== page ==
Revolutionary, prophet, worker
Art of Béla Kondor
4. November 2012. - 17. February 201.
Opening: 3. November 2012 at 16:00
Curator: Hornyik Sándor
Remarks by: Borbély Szilárd
Kondor probably created his most significant pieces in the field of graphic arts, as he was already called a genius in the time of creating his degree work, and ten years later articles were published about the “Kondor School”. His degree work, the Dózsa-series made in 1956 is a truly mature and complex artwork that was inspired by the epos of Ferenc Juhász, The Lavish Land as well as by the art of Dürer and Rembrandt, which is also present in the exhibition.

Through the etchings of the Scenes from the Times of György Dózsa series outlines the revolutionary figure of Kondor who is strongly attracted to the portrayal of chaos, revolutions, wars and technical violence. Besides the Angel of Revolution, such works get place in this section that are less known, like the war correspondence Murder at the Olympic Games in 1972, the infernal scene of the Protesting Women and the unique Auschwitz etching.

The prophet Kondor is more known than the revolutionary one who created spectacular and rich illustrations for the works of William Blake and Imre Madách. The prophet had his most significant success as a painter with religious topics and biblical paraphrases. His most famous picture is probably the Municipal Picture Gallery’s panel painting, designed as a fresco, the Marching of the Saints, which was originally to decorate the walls of the Commercial Chamber, is not devoid of irony.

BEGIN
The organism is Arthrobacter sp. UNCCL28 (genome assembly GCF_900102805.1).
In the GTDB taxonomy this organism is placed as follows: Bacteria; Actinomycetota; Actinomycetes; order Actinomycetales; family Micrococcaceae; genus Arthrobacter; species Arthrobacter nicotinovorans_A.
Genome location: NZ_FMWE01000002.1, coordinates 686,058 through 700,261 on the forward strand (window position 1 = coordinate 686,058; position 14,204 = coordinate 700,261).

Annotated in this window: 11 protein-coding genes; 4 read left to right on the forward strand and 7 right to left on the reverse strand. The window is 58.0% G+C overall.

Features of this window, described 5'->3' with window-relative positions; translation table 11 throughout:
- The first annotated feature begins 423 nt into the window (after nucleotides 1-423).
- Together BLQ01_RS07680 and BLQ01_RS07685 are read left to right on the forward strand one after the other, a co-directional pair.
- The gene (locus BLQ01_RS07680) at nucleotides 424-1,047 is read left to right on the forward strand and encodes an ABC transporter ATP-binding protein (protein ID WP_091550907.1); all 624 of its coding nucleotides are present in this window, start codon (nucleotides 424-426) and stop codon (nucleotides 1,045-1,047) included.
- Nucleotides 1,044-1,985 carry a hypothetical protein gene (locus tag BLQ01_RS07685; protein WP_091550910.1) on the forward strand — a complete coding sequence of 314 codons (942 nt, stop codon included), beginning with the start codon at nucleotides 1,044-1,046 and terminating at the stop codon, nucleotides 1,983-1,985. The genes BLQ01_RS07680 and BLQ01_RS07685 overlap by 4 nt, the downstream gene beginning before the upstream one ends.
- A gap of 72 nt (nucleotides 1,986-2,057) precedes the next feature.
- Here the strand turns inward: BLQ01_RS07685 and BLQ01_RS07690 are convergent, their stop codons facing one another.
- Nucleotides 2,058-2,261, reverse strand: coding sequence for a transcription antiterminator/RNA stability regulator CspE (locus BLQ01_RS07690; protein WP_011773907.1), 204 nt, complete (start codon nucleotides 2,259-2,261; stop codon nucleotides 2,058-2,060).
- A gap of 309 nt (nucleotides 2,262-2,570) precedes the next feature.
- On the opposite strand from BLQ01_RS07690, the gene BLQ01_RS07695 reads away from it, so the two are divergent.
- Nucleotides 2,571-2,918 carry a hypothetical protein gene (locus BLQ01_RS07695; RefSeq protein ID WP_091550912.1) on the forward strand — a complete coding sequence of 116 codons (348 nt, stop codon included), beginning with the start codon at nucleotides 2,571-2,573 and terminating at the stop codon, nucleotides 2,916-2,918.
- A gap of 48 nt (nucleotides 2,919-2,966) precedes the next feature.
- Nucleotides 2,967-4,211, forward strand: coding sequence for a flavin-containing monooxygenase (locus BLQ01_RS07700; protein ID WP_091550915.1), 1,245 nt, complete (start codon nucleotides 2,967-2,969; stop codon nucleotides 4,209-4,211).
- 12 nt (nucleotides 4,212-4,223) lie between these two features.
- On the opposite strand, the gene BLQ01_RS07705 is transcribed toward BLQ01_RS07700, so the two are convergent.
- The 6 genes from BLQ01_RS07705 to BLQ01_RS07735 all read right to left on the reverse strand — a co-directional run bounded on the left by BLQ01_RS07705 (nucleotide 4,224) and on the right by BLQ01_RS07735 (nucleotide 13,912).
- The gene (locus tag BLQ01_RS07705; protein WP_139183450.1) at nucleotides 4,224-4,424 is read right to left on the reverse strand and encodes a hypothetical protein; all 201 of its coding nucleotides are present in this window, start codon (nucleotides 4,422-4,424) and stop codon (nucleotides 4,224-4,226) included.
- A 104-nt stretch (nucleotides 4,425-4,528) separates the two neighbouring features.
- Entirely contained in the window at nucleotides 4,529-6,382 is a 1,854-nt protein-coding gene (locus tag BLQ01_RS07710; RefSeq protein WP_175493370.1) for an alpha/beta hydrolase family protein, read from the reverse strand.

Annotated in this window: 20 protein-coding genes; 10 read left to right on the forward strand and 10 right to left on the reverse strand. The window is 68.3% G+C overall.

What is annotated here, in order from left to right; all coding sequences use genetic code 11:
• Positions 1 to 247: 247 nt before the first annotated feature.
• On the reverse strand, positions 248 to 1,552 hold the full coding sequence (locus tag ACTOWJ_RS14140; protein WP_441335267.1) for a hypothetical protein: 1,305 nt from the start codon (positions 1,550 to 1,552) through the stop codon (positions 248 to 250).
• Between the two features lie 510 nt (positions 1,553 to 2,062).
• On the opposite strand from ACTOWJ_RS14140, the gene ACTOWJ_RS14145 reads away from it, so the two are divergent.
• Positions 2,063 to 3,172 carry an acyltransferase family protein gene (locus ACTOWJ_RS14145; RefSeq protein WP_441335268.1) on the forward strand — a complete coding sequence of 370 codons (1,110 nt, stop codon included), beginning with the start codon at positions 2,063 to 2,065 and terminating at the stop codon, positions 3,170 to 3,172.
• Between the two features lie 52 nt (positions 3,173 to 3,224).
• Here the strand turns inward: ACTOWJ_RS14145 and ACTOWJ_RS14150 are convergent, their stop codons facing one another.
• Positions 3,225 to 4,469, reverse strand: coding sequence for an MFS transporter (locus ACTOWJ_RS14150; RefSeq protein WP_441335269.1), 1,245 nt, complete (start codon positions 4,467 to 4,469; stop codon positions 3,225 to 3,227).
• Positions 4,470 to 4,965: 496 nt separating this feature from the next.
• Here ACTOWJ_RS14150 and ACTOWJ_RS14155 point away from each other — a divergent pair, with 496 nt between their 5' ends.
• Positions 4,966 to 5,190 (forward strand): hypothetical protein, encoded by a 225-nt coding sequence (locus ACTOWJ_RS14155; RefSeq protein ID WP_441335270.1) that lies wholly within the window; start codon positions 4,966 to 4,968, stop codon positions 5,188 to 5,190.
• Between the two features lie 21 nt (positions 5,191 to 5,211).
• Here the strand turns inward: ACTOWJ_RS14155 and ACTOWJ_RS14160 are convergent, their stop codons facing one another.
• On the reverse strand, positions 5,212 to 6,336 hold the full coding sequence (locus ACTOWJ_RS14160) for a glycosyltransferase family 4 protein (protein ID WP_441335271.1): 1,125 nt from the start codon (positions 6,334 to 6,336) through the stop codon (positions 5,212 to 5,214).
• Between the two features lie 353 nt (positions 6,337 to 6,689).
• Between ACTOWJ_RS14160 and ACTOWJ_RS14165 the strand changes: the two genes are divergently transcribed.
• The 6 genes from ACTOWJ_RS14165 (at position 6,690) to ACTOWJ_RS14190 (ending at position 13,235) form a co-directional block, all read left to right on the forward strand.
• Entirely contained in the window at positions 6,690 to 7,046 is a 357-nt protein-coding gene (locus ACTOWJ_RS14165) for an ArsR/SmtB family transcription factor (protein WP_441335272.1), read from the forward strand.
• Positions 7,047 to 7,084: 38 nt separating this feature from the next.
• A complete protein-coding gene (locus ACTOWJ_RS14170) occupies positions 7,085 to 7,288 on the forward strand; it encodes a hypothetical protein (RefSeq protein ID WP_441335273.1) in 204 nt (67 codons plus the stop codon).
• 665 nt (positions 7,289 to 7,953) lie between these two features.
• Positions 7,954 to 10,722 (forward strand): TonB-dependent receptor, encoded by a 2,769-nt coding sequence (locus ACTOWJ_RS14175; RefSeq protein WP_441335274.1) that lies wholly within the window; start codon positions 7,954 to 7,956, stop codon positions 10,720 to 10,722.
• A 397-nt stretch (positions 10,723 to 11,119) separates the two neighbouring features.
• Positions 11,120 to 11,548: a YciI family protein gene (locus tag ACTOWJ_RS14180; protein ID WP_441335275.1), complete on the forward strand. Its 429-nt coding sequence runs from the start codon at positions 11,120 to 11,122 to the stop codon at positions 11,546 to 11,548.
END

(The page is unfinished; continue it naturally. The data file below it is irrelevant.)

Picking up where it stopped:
The most often reproduced gold-based, “iconic” painting the Wasp King is similar, pervaded with irony, turning into grotesque. The artist’s “references” can also be found in this section, such as Dürer and the Museum of Fine Arts’ Rembrant and Schongauer etchings as well as pieces by Kondor’s visual and true masters, Jenő Barcsay and Károly Koffán, Sr.

If the revolution section goes round the apocalypse of violence and irrationality then the prophet intensively examines the conflict between saint and profane, sense and emotion and man and woman through such masterpieces as Savonarola or the Saint Peter and a Woman II.

The worker is the figure that is the least often connected to Kondor’s name, however, the majority of his oeuvre was born due to the movement of Socio-reailsm. More precisely, Kondor created his own and peculiar Social Realism that dared to face with topics such as the liberation or the Soviet Republic, but in his technique and topos he revealed the psychic and ideal deep layers of significant topics.

The context of this special artistic attitude of “scientific proletarian” is given by the similar intention works of Tibor Csernus and László Lakner who, similar to Kondor, were experimenting with the deconstruction of Socio-Realism, however, they did not learn their surrealism from Dürer but from Max Ernst.

The biggest question of Kondor’s art is still probably how the spectator can see the real references and the fine criticism of the current system behind and under the surrealism and world of carnival. Beyond this critical reception, it is also worth to pay attention to how Kondor’s masculine and technophile art and his strong worker’s image contribute to his undeniably socialist career.

Sándor Hornyik